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Sudbury, ON … While much of Ontario worries, legitimately, about access to H1N1 vaccine, local and national hospital union leaders are asking pointed questions about Sudbury Regional Hospital’s capacity to handle an H1N1 2nd or even 3rd wave peak.

Canada’s chief public health officer says the virus’s second wave high point is still a “few weeks” away, Ontario’s Chief Medical Officer of Health says Sudbury is “quite busy” with flu activity and Sudbury Regional Hospital has “reached and exceeded” capacity after reported a 30 per cent surge in visits, been forced to transfer patients to other institutions and cancelled up to 47 surgeries out of concern for protection of critical care beds,” says Ontario Council of Hospital Unions President Michael Hurley. 

That’s why we’re calling on local officials and the Ministry of Health to disclose the real current occupancy rates at SRH and tell us how many ICU beds are available,” Mr. Hurley said.

This information is essential in order to know how much money from the $600 million Ontario has budgeted for H1N1 should be earmarked for Sudbury to add ICU beds and to step up hospital cleaning. Diseases like H1N1 can spread in a hospital environment without vigorous attention to infection control,” said Dave Shelefontiuk, President of CUPE Local 1623 representing workers staff at Sudbury Regional Hospital. Mr. Shelefontiuk appeared with Mr. Hurley and OCHU Vice-President Sharon Richer at today’s news conference.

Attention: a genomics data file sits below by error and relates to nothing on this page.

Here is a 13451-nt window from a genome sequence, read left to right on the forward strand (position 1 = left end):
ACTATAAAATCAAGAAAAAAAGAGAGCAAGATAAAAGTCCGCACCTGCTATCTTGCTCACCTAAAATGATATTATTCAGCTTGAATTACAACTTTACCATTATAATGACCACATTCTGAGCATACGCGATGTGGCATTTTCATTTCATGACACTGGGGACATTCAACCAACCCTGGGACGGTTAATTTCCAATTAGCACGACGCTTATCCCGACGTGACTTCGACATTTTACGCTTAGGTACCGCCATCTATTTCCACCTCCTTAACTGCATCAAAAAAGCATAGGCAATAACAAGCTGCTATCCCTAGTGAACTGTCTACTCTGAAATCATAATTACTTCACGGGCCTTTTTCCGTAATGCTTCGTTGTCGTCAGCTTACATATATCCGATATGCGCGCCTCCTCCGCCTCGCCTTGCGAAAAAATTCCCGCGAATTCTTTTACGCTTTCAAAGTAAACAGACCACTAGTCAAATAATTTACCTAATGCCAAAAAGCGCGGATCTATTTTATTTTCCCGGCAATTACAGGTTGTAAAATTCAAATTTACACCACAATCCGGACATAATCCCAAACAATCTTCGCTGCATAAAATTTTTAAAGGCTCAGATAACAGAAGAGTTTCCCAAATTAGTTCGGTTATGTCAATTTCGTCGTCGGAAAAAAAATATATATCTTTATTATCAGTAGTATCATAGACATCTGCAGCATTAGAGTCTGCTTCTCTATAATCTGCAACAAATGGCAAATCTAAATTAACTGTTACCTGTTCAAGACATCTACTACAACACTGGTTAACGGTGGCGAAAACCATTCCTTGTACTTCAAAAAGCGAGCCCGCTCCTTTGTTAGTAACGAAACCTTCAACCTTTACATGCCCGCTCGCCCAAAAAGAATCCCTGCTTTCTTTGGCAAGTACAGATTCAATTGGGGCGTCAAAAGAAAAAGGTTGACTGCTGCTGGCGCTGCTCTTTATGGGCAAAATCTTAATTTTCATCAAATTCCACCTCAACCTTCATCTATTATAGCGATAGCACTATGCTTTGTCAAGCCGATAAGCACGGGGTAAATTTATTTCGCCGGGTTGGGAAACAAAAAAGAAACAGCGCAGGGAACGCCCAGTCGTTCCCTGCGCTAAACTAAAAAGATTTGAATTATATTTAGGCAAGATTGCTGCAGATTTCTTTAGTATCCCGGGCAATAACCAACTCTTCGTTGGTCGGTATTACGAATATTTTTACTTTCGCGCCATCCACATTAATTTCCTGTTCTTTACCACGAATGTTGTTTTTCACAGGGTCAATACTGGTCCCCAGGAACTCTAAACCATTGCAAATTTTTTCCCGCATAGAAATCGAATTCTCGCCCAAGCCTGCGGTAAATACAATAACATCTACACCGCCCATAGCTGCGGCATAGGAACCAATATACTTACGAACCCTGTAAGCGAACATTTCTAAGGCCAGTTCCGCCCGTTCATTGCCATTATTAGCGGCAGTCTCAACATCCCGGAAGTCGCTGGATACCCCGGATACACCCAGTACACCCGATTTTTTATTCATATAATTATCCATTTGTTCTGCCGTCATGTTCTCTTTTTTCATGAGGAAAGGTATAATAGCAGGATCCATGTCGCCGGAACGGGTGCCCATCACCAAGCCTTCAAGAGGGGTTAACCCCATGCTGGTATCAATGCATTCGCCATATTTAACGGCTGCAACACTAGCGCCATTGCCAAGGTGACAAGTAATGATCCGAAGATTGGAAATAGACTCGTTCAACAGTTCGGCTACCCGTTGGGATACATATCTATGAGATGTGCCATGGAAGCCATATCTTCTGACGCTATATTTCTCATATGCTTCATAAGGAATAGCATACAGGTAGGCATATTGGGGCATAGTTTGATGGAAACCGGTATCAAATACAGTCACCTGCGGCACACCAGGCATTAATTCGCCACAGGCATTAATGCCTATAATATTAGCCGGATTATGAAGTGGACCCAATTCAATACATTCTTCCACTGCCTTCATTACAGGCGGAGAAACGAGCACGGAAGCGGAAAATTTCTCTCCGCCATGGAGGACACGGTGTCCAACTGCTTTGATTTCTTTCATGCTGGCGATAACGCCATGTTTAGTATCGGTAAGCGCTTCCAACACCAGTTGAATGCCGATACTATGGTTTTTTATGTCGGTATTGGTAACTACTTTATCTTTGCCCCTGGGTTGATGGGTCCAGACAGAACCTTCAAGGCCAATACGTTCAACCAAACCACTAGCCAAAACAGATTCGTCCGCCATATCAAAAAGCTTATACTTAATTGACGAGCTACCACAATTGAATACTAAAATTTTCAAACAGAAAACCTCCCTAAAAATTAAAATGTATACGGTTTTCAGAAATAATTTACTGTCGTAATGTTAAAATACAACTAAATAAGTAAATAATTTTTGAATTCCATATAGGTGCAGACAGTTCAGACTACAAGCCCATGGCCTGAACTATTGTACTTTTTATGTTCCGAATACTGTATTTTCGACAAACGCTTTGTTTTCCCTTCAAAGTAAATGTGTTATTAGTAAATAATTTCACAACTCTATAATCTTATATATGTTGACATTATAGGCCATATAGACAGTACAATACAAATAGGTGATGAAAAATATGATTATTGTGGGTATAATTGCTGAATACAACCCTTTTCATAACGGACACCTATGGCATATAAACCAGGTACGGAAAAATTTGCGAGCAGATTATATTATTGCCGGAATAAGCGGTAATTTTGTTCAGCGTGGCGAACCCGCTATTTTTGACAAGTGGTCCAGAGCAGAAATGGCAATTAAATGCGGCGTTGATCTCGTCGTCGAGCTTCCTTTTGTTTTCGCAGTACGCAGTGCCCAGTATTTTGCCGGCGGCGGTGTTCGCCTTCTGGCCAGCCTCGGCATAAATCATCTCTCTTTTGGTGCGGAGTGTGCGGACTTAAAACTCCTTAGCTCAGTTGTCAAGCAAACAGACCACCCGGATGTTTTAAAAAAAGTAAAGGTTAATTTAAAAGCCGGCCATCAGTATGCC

Shelefontiuk said “thorough H1N1 protection requires better guidelines on vaccinations for all hospital staff in order that we minimize the spread of infection and our most recent data shows that about 1,900 out of 3,400 hospital staff have been vaccinated so far.”
Speaking at a news conference in Sudbury, Hurley and Shelefontiuk expressed fear that some may even be turned away if the H1N1 peaks again. “A 2006 study used by the Ontario Health Ministry predicted influenza admissions to Ontario hospitals reaching 1823 per day with demand on ICU resources hitting 171% of bed capacity and proposed a Triage protocol that could limit who might get admitted,” Hurley said.

Triage protocols developed in Ontario after SARS plan for the eventuality that decisions may need to be made to deny access to ventilators to some patients based on their likelihood of survival, should the surge in patients overwhelm resources,” said Hurley.

The Ontario Council of Hospital Unions (OCHU) / CUPE represents 25,000 hospital nurses and support and clerical staff at hospitals throughout Ontario.

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For information:

Dave Shelefontiuk,  President CUPE 1623       705-929-8457
Michael Hurley,   President OCHU                   416-884-0770
Chris Watson,  CUPE Communications            416-553-9410